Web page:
Campus & Community

Augustus A. White III receives Tipton award for orthopedic leadership

2 min read

Augustus A. White III, the Ellen and Melvin Gordon Distinguished Professor of Medical Education and professor of orthopedic surgery at Harvard Medical School, was recently honored with the fifth annual William W. Tipton Jr. M.D. Leadership Award for his work as an educator, mentor, and champion of diversity initiatives. The award, which includes a $5,000 honorarium, was presented to White at the American Academy of Orthopaedic Surgeons (AAOS) Annual Meeting in New Orleans.

“I am surprised, humbled, and inspired to be receiving this award,” said White. “I feel particularly honored to be recognized among so many individuals I admire.”

Established by friends, colleagues, and organizations through AAOS and the Orthopaedic Research and Education Foundation (OREF), the Tipton Award honors the qualities exemplified by the late Dr. Tipton, including leadership, commitment to mentorship, diversity, bridge-building, and collaboration.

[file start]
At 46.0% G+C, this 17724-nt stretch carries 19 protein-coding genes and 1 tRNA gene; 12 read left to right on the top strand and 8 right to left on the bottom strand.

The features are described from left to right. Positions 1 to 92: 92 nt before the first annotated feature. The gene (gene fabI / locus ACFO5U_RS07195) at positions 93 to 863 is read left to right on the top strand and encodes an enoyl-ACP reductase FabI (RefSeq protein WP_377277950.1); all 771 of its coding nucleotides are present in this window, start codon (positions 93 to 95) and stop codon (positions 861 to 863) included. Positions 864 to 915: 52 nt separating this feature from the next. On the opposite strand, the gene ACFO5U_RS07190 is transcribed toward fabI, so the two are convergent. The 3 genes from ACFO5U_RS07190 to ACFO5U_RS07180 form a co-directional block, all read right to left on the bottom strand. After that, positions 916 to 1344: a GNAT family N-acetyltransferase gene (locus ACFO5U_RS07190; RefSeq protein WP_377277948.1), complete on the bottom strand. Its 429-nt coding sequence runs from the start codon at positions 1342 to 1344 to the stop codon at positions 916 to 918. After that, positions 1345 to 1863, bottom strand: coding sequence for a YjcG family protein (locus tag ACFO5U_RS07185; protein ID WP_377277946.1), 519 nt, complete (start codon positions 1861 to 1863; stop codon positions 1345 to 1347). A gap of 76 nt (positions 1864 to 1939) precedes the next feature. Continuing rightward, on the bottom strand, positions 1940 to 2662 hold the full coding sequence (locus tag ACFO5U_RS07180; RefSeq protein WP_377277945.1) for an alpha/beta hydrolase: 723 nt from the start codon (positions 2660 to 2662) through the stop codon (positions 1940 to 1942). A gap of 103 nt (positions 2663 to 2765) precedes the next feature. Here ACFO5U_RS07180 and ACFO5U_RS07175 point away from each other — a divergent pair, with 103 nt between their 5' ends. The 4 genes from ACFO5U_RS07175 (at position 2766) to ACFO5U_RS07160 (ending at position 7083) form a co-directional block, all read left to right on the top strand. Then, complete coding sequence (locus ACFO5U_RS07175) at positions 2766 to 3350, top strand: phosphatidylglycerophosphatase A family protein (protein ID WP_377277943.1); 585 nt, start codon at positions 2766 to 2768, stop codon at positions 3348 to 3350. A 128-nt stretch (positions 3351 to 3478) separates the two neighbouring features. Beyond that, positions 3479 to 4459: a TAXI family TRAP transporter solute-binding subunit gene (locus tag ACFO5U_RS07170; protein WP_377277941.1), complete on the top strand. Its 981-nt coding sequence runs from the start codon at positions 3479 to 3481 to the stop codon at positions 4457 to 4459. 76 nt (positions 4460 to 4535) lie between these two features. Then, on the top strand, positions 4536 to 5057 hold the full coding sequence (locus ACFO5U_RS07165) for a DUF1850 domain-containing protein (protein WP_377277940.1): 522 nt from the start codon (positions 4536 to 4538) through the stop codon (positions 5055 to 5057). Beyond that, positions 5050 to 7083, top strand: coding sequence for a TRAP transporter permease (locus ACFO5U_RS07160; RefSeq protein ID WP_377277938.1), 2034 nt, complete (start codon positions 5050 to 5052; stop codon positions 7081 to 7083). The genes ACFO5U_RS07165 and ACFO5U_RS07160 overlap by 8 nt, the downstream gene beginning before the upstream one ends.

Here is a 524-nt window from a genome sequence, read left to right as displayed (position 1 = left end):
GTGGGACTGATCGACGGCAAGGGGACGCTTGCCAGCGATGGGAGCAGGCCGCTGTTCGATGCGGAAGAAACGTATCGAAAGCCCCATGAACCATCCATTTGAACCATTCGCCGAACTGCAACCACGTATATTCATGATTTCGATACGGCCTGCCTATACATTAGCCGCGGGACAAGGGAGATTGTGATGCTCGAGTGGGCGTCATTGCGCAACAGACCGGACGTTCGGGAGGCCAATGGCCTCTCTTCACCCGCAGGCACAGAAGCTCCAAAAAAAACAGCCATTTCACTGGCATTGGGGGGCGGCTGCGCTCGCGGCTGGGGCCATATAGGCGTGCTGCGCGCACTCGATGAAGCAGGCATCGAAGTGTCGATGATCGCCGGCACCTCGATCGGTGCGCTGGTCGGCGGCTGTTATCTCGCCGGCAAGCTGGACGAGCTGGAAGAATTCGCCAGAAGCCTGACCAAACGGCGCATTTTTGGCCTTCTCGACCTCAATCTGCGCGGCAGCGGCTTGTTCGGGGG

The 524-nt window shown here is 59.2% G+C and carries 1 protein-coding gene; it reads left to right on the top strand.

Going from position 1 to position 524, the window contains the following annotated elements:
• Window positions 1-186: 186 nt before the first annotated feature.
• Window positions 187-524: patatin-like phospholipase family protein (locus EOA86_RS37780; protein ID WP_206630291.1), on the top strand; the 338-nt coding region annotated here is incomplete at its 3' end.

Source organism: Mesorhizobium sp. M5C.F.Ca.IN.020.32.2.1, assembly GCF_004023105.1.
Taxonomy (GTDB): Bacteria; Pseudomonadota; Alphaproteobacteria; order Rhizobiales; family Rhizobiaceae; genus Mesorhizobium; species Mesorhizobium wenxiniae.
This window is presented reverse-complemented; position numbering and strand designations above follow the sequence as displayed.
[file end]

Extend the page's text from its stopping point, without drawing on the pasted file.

White has served as a mentor to Harvard medical students as a former master of the Oliver Wendell Holmes Society, an organization committed to the promotion and support of the academic and professional development of Harvard’s medical students through a system of academic advising and a series of enrichment programs.

“I’ve been very fortunate to have some world-class mentors, starting with my parents, then on to my professors and my peers,” said White. “I firmly believe that giving students the opportunity to find a mentor also gives them a greater opportunity to be successful.”

In addition to his mentoring work, White dedicates much of his life to diversity-related issues. He is a founding member and founding president of the J. Robert Gladden Orthopaedic Society, a multicultural organization dedicated to advancing excellent musculoskeletal care for all patients, with particular attention to underserved groups. White also served as the inaugural chairman of the AAOS Diversity Committee.

After being the first African-American to graduate from Stanford University School of Medicine and the first African-American orthopedic resident at Yale Medical Center, White served in the U.S. Army Medical Corps in Vietnam and received a Bronze Star Medal. He later earned his Ph.D. in research on biomechanics of the spine at the Karolinska Institute in Stockholm, Sweden.